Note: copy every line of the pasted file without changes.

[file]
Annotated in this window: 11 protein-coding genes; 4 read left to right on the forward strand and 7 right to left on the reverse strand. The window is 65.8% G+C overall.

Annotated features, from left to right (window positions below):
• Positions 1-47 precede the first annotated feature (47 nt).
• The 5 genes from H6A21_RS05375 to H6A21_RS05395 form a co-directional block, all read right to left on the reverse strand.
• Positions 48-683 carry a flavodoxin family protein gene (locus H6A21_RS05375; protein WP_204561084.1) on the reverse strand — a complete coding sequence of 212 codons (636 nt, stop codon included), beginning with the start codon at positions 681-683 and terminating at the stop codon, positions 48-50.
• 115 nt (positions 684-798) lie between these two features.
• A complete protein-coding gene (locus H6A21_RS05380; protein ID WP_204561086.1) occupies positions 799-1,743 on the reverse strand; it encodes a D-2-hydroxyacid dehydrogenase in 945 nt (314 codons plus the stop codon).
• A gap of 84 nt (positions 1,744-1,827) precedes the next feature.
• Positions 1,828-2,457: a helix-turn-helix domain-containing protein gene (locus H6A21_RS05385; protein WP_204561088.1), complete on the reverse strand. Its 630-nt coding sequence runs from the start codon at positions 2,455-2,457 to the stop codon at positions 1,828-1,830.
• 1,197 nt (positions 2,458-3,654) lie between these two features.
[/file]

Annotated in this window: 11 protein-coding genes; 4 read left to right on the forward strand and 7 right to left on the reverse strand. The window is 65.8% G+C overall.

Annotated features, from left to right (window positions below):
• Positions 1-47 precede the first annotated feature (47 nt).
• The 5 genes from H6A21_RS05375 to H6A21_RS05395 form a co-directional block, all read right to left on the reverse strand.
• Positions 48-683 carry a flavodoxin family protein gene (locus H6A21_RS05375; protein WP_204561084.1) on the reverse strand — a complete coding sequence of 212 codons (636 nt, stop codon included), beginning with the start codon at positions 681-683 and terminating at the stop codon, positions 48-50.
• 115 nt (positions 684-798) lie between these two features.
• A complete protein-coding gene (locus H6A21_RS05380; protein ID WP_204561086.1) occupies positions 799-1,743 on the reverse strand; it encodes a D-2-hydroxyacid dehydrogenase in 945 nt (314 codons plus the stop codon).
• A gap of 84 nt (positions 1,744-1,827) precedes the next feature.
• Positions 1,828-2,457: a helix-turn-helix domain-containing protein gene (locus H6A21_RS05385; protein WP_204561088.1), complete on the reverse strand. Its 630-nt coding sequence runs from the start codon at positions 2,455-2,457 to the stop codon at positions 1,828-1,830.
• 1,197 nt (positions 2,458-3,654) lie between these two features.